Bigger Thomas struggles to cope with the inequalities and injustices of a 1930s Chicago’s society in which whites dominate blacks. Bigger’s semblance of a personality and his actions throughout the book are the results of pressures forced upon a black man in a predominately white society. The by-product of this unequal and racist society was the creation of Bigger Thomas, a murderer and rapist, who feared, hated, and longed to have power over the white society that birthed him. Society, media, rules and regulations set by whites influence Bigger’s whole being; he is excluded from society, yet expected to fulfill its stereotypes. Bigger and his family are forced to live in poverty due to the constraints shoved on them by powerful landholders and the rich, white ruling class.
It shows how inconsiderate and cruel humans can be. To treat others badly just because their skin is darker is outright absurd. Men have to learn from this type of bad behavior and stop racial profiling and discrimination. In the story, the Invisible Man struggles to meet the goals set forth by white men. He is expected to have a low wage working class job, as he is seen as inferior to white people.
However what had formerly been viewed as a charity program aimed at helping helpless mothers, and females, was now being seen as a waste of time and money. America’s increasing economic problem caused great resentment toward welfare programs and to their recipients. White middle class America did not like the ideas of their tax money going to support other, especially when many of the white middle class had full time jobs. Nationalized reports of welfare fraud were all it took to convince the middle class that all welfare recipients were lying and cheating the system. Americans who felt overtaxed had something to blame it on now the more they resented welfare the worse the stereotype became, soon they were all drug users, who never intended to work just live off welfare, and the only reason that their children were starving is that they were spending the money on other things.
Secondly, that these freed felons –who are disproportionately African Americans - are discriminated against when it comes to employment, making them even more miserable. However, Michelle adds that those lucky few felons who happen to secure any kind of employment soon come to realize that they are not any better than those who didn’t, because all their earnings are again drained by the numerous legal payments and fines required of them. Furthermore, she describes a situation where those employed are as helpless as the unemployed; they both are hungry, yet they can’t get food stamps or welfare. To cope with the agony of being treated as second class citizens who cannot vote, Michelle says that on one hand these felons choose to nurse their wounds of stigmatization by either remaining silent or lying about their criminal status; and on the other hand they (together with others affected directly or indirectly) have also chosen to embrace their stigma -as evidenced by the gangsta culture so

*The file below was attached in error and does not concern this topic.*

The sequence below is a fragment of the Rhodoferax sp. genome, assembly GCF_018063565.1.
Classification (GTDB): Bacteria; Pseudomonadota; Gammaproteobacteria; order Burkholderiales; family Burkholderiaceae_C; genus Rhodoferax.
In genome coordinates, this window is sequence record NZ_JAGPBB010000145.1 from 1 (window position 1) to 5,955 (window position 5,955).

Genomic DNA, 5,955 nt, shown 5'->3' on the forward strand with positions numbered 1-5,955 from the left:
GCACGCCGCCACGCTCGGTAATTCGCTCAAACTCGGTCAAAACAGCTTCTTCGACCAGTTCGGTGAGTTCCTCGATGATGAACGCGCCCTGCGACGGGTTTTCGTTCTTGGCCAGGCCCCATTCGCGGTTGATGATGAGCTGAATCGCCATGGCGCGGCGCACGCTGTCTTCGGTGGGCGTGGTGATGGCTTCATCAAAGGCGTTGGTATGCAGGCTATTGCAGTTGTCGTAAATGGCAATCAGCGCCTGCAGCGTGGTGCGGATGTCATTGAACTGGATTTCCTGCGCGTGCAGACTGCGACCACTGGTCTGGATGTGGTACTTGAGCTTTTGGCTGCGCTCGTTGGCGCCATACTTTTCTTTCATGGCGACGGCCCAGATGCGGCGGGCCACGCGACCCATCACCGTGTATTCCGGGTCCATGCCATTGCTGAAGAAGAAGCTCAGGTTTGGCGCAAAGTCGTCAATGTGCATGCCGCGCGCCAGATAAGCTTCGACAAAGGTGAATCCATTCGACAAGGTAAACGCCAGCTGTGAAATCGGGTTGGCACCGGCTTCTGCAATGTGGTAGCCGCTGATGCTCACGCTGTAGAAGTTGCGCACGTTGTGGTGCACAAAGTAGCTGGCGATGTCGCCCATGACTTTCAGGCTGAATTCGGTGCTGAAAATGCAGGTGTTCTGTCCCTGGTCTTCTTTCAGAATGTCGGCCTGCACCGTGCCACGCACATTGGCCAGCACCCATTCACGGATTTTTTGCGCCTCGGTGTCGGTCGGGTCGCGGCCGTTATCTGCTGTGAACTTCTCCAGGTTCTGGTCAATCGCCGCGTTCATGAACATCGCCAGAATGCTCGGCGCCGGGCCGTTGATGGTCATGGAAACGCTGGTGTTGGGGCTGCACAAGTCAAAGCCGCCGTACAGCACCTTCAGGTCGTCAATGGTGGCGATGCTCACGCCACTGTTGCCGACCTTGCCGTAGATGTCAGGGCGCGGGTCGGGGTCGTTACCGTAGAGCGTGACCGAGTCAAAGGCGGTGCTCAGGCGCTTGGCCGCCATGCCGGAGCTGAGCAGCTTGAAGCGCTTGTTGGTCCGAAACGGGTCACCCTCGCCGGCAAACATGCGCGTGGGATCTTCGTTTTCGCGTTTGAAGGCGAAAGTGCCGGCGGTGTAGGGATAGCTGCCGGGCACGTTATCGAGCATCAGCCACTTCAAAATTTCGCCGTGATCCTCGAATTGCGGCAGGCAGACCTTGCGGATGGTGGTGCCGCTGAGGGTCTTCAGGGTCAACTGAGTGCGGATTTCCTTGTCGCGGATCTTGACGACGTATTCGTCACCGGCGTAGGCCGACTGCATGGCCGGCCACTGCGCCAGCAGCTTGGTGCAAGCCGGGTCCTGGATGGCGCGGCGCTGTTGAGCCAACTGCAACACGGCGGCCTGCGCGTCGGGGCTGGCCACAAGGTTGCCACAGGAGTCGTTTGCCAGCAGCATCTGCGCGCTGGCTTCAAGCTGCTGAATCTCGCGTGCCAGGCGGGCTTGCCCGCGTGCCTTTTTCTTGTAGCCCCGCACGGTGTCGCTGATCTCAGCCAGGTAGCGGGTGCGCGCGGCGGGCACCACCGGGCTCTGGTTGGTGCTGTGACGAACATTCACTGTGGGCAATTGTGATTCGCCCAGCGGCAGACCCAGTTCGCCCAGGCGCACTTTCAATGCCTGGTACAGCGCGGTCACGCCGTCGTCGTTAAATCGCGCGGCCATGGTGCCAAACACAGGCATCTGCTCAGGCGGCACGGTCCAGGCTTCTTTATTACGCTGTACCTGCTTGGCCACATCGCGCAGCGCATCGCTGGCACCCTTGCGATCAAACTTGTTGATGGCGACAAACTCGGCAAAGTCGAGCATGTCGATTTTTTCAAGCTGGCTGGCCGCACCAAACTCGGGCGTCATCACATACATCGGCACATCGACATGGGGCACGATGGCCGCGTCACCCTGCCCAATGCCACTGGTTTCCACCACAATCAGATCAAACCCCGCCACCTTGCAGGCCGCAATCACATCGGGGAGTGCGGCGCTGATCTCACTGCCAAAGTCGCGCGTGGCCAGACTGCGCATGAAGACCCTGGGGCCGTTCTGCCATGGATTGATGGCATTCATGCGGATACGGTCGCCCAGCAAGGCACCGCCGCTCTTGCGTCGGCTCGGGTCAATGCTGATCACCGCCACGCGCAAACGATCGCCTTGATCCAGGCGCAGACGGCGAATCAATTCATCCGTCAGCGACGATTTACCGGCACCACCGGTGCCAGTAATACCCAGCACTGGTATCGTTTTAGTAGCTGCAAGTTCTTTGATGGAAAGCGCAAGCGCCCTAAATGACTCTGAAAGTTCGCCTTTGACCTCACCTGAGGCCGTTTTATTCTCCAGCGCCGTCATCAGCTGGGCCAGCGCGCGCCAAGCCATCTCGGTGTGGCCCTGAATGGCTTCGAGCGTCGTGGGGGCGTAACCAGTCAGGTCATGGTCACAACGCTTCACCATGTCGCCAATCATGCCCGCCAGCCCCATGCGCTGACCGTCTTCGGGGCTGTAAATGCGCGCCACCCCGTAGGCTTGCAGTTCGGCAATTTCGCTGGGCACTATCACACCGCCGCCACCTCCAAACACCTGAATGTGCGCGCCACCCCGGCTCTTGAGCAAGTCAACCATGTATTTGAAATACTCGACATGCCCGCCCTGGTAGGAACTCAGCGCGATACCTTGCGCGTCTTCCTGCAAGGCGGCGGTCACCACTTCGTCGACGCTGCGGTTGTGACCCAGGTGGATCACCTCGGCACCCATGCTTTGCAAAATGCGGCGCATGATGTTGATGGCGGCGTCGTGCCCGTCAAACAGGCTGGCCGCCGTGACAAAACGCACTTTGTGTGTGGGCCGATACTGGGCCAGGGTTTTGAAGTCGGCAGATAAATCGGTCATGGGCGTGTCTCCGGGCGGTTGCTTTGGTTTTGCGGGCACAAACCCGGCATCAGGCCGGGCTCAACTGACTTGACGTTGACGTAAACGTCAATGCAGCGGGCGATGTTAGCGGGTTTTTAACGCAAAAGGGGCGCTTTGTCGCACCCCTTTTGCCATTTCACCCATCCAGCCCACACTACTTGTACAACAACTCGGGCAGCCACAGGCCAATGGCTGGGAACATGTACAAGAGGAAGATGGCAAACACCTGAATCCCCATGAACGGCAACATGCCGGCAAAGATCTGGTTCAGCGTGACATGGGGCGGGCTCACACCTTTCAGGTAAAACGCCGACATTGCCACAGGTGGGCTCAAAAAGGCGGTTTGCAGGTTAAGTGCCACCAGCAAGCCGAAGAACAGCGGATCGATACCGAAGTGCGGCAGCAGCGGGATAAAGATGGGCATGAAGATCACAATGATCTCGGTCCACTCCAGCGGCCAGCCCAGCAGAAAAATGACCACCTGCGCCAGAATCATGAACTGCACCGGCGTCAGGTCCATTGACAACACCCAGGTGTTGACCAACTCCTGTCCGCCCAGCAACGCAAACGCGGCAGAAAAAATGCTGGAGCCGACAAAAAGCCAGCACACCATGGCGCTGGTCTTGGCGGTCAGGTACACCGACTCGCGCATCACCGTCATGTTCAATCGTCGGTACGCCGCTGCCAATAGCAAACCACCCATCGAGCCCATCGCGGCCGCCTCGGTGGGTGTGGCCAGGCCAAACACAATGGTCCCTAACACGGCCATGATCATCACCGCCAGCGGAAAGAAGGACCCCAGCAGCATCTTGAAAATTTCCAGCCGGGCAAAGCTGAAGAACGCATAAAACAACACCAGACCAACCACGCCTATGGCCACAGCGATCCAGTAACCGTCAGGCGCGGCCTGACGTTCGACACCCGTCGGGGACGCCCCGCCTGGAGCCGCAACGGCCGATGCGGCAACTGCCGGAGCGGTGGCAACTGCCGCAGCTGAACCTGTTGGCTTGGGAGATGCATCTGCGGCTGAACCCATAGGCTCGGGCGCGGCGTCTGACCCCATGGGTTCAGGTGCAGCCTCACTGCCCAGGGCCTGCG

Crooks is wary of being exploited even though he has not much to lose but it seems, like everyone else on the ranch, he is isolated by others and even himself because he is coloured. This links in with the 1930's america Great depression where people isolated each other. This also links in with the racism at the time where coloured people were thought as inferior to the white men. These two facts suggest it was difficult to live at those times
Slaves were provided bad living conditions and less food. They were forced to work in harsh environmental conditions without taking proper rest. They were treated very badly and were used to whip by their owners without any reason. Overall life of slaves was very bad and in trouble because of their owners. According to Northup, the persons who defend the slavery considered the slaves as their personal property because they have bought those slaves and have paid for those slaves.
The Ewells were poor, dirty, and very rude people, whose family is known all throughout Maycomb. What is interesting is that, when Tom is being questioned, they ask him why he helped Mayella when she asked him. His answer was that he felt bad for her. Even though both classes, black and poor are discriminated against, it is still unjust for a black person to feel bad for anyone, because blacks were the lowest in class at the time. The Cunninghams were people that were not necessarily discriminated against, just misunderstood.
Class prejudices can have a negative effect on a person’s judgment. Poverty deprives people of common necessities like food, clothing, shelter and clean water. Poverty is the lowest form of class or status a person achieves in their standard of living. Poverty can deprive people of opportunities to learn in order to obtain better employment and enjoy the respect of fellow citizens This type of dilemma is clearly seen in the story “Everyday Use” where the main character Dee is seen treating her family unkindly. She speaks down on the way she was brought up as well as her ancestral ways of living.
In the article, “The War Against the Poor Instead of Programs to End Poverty”, Gans Herbert discusses the vision of poverty in America and the place of poor people in the society. According to Gans, they are discriminated and criticized; thus, he describes the situation. Nowadays, there are still inequalities between people in America. Welfare recipients are viewed as ineffective and causing problems. Instead of helping the poor, people criticize them, for everything they do or not.